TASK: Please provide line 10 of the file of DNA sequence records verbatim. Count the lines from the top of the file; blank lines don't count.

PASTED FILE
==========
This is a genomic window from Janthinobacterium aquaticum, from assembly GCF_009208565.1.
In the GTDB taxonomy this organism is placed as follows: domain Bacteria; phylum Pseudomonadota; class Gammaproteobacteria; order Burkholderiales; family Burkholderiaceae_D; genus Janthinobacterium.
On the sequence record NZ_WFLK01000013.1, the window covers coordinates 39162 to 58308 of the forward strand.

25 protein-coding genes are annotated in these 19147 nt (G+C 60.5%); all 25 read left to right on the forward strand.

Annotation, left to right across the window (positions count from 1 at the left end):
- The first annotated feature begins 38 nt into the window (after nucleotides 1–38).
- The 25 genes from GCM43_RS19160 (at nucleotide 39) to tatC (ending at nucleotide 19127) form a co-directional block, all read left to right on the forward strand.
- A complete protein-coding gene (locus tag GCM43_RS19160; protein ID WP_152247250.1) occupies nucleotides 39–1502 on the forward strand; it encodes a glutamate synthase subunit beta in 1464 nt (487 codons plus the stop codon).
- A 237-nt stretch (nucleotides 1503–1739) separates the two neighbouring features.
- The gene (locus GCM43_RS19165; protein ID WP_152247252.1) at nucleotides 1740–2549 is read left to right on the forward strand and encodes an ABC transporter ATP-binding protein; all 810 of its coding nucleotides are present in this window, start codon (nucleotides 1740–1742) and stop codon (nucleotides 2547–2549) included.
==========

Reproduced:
- The gene (locus GCM43_RS19165; protein ID WP_152247252.1) at nucleotides 1740–2549 is read left to right on the forward strand and encodes an ABC transporter ATP-binding protein; all 810 of its coding nucleotides are present in this window, start codon (nucleotides 1740–1742) and stop codon (nucleotides 2547–2549) included.